“This impacts on the State’s ability to manage salinity effectively and efficiently and increases the risk that poor decisions will be made.
“There are no goals and targets for reducing water tables or planting deep-rooted species and decisions to protect land are left to individual landholders.
“Relying purely on private benefit can result in landholders either acting alone, or not at all,” it stated.
It said the last satellite imagery analysis mapping salinity was in 2000 and at that time, DPIRD calculated that severely salt affected land was increasing by 14,000ha per year.
“The department does not know if this rate of increase has continued, decreased or accelerated,” it said.
But river monitoring and the link between a rising water table and salinity indicated the problem was growing, the report said.
Mr Murphy made six recommendations to government to improve effectiveness and efficiency of dryland salinity management, including giving DPIRD, in consultation with DBCA and DWER, six months to set a strategic direction for salinity management and re-establishing regular monitoring and reporting of the spread, impact and cost of salinity.
The recommendations also included making better use of existing mechanisms to ensure more co-operation and co-ordination at all levels and of compliance and enforcement mechanisms to ensure landholders prevent or mitigate land degradation.
The government should continue to promote soil conservation and educate landholders and the public and consider whether there should be targets to reduce water tables and re-plant deep rooted trees on a catchment-wide or localised level, the Auditor General said.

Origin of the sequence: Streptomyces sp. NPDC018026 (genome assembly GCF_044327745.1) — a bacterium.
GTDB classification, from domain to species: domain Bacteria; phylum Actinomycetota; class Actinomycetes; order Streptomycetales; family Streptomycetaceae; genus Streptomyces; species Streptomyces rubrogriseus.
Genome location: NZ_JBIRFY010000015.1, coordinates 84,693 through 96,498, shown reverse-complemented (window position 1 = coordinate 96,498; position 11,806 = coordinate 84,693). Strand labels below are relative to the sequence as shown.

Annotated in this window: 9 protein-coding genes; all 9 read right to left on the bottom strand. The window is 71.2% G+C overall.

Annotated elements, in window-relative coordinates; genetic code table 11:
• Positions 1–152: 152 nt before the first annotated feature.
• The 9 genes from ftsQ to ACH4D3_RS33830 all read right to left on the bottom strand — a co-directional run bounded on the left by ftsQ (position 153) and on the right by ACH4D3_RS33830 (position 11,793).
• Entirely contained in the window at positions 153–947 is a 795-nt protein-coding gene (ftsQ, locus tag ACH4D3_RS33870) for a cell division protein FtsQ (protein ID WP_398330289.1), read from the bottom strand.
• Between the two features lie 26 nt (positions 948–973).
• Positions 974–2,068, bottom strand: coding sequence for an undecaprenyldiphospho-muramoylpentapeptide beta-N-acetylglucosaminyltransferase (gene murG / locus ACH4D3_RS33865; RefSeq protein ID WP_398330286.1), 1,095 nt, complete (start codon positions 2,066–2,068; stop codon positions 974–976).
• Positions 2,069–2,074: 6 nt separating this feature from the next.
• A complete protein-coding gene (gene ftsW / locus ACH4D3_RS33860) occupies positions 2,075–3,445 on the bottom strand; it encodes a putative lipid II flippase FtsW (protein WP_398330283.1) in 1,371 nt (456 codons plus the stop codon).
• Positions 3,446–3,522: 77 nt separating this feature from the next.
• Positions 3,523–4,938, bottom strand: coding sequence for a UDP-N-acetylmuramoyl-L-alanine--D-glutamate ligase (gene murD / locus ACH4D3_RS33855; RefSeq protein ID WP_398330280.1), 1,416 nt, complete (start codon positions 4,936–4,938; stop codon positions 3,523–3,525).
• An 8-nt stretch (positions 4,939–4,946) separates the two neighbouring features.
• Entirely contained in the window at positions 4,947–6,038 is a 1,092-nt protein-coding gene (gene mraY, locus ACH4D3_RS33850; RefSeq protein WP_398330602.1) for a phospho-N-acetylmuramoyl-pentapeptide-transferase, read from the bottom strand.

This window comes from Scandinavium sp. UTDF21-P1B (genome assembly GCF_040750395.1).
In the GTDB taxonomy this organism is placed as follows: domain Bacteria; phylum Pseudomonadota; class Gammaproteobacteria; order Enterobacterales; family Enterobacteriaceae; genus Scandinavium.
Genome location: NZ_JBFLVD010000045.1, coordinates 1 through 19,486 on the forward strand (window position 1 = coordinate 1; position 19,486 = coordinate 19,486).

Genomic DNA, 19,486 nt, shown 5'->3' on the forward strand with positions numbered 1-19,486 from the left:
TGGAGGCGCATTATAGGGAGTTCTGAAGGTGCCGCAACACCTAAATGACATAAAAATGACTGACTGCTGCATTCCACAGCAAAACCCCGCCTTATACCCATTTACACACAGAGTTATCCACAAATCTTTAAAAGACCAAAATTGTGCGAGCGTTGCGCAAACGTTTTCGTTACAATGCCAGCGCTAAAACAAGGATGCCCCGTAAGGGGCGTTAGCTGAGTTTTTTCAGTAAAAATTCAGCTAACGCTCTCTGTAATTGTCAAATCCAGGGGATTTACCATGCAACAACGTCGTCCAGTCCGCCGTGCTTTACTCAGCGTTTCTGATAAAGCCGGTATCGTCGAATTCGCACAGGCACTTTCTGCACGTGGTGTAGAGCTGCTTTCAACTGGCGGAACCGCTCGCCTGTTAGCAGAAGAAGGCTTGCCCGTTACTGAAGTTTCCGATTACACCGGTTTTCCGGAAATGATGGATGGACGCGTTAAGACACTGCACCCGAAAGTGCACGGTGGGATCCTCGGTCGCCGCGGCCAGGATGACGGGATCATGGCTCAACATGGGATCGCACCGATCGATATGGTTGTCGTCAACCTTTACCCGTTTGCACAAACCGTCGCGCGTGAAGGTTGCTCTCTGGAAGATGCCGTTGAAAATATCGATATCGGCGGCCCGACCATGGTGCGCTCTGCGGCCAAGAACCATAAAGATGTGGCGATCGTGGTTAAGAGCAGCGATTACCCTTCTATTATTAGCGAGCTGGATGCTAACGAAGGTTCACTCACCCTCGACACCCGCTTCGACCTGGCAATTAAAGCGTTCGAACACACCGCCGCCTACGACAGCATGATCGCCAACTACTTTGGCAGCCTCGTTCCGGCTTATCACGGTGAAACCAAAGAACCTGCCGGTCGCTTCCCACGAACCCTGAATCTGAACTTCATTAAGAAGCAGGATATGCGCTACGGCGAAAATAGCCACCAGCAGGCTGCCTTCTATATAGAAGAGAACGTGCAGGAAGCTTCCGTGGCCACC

Responding to the report, the State government pointed out in December it had moved to re-establish the Soil and Land Conservation Council.
Agriculture and Food Minister Alannah MacTiernan, Water Minister Dave Kelly and Environment Minister Stephen Dawson blamed the previous government for neglecting salinity management.
“Salinity is a critical issue for our agricultural lands, affecting not just farming businesses, but water quality in rivers, wetlands, public drinking and irrigation water supply dams,” Ms MacTiernan said.
“The last government dropped the ball on salinity and failed to meet their responsibility to prevent and mitigate land degradation across the State.
“We have already taken concrete steps to fix this issue with our move to re-establish the Soil and Land Conservation Council and welcome the Auditor General’s recommendations,” she said.
A PLAN to control and mitigate, possibly even reverse, the impact of high water tables and salinity across much of the central Wheatbelt already exists and is well known to government agencies, it has been claimed.
“It just needs somebody to throw some money at it,” said Max Hudson, a Goodlands farmer for 50 years and chairman of the Wheatbelt Catchment Alliance (WCA) and a salinity warrior for almost 30 years.
“We’ve (WCA) been thwarted at every move by government departments which toss up red herrings and ignore our results because they weren’t peer reviewed and because, in their opinion, we’re just a bunch of farmers,” Mr Hudson said on Friday.